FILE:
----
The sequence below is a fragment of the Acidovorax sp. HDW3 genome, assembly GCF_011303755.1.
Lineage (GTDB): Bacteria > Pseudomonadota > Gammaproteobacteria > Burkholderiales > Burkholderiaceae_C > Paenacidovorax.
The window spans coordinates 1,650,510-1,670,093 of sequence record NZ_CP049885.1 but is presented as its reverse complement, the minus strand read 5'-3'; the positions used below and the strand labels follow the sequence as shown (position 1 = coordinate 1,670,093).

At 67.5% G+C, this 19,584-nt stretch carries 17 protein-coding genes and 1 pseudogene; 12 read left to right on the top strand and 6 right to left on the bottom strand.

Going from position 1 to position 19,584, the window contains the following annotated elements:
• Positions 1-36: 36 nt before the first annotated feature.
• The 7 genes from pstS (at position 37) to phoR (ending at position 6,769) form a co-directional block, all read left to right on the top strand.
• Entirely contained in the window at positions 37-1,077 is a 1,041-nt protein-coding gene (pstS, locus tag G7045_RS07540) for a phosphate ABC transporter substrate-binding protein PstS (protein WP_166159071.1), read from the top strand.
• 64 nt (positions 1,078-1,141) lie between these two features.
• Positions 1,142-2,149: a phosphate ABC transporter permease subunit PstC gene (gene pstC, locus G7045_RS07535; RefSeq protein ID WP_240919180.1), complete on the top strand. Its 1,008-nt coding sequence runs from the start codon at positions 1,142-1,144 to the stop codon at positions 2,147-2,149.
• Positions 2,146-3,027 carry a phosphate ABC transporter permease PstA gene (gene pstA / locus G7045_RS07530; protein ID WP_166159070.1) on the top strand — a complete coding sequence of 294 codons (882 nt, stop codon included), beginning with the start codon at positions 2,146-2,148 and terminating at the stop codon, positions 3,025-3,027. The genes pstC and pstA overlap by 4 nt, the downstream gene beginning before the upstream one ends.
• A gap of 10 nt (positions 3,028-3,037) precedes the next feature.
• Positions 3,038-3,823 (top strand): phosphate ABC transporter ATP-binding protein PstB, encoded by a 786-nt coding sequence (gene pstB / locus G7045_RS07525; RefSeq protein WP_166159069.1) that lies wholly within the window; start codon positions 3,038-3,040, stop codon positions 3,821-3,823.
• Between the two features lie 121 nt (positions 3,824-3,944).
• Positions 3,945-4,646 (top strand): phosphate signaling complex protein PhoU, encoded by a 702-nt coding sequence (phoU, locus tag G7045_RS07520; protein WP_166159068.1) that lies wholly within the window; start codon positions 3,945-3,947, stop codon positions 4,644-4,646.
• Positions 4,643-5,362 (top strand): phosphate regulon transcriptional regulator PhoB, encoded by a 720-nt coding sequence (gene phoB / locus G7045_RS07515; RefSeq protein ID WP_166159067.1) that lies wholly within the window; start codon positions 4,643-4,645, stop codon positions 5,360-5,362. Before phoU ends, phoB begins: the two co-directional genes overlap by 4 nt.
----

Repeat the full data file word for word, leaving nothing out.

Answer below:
The sequence below is a fragment of the Acidovorax sp. HDW3 genome, assembly GCF_011303755.1.
Lineage (GTDB): Bacteria > Pseudomonadota > Gammaproteobacteria > Burkholderiales > Burkholderiaceae_C > Paenacidovorax.
The window spans coordinates 1,650,510-1,670,093 of sequence record NZ_CP049885.1 but is presented as its reverse complement, the minus strand read 5'-3'; the positions used below and the strand labels follow the sequence as shown (position 1 = coordinate 1,670,093).

At 67.5% G+C, this 19,584-nt stretch carries 17 protein-coding genes and 1 pseudogene; 12 read left to right on the top strand and 6 right to left on the bottom strand.

Going from position 1 to position 19,584, the window contains the following annotated elements:
• Positions 1-36: 36 nt before the first annotated feature.
• The 7 genes from pstS (at position 37) to phoR (ending at position 6,769) form a co-directional block, all read left to right on the top strand.
• Entirely contained in the window at positions 37-1,077 is a 1,041-nt protein-coding gene (pstS, locus tag G7045_RS07540) for a phosphate ABC transporter substrate-binding protein PstS (protein WP_166159071.1), read from the top strand.
• 64 nt (positions 1,078-1,141) lie between these two features.
• Positions 1,142-2,149: a phosphate ABC transporter permease subunit PstC gene (gene pstC, locus G7045_RS07535; RefSeq protein ID WP_240919180.1), complete on the top strand. Its 1,008-nt coding sequence runs from the start codon at positions 1,142-1,144 to the stop codon at positions 2,147-2,149.
• Positions 2,146-3,027 carry a phosphate ABC transporter permease PstA gene (gene pstA / locus G7045_RS07530; protein ID WP_166159070.1) on the top strand — a complete coding sequence of 294 codons (882 nt, stop codon included), beginning with the start codon at positions 2,146-2,148 and terminating at the stop codon, positions 3,025-3,027. The genes pstC and pstA overlap by 4 nt, the downstream gene beginning before the upstream one ends.
• A gap of 10 nt (positions 3,028-3,037) precedes the next feature.
• Positions 3,038-3,823 (top strand): phosphate ABC transporter ATP-binding protein PstB, encoded by a 786-nt coding sequence (gene pstB / locus G7045_RS07525; RefSeq protein WP_166159069.1) that lies wholly within the window; start codon positions 3,038-3,040, stop codon positions 3,821-3,823.
• Between the two features lie 121 nt (positions 3,824-3,944).
• Positions 3,945-4,646 (top strand): phosphate signaling complex protein PhoU, encoded by a 702-nt coding sequence (phoU, locus tag G7045_RS07520; protein WP_166159068.1) that lies wholly within the window; start codon positions 3,945-3,947, stop codon positions 4,644-4,646.
• Positions 4,643-5,362 (top strand): phosphate regulon transcriptional regulator PhoB, encoded by a 720-nt coding sequence (gene phoB / locus G7045_RS07515; RefSeq protein ID WP_166159067.1) that lies wholly within the window; start codon positions 4,643-4,645, stop codon positions 5,360-5,362. Before phoU ends, phoB begins: the two co-directional genes overlap by 4 nt.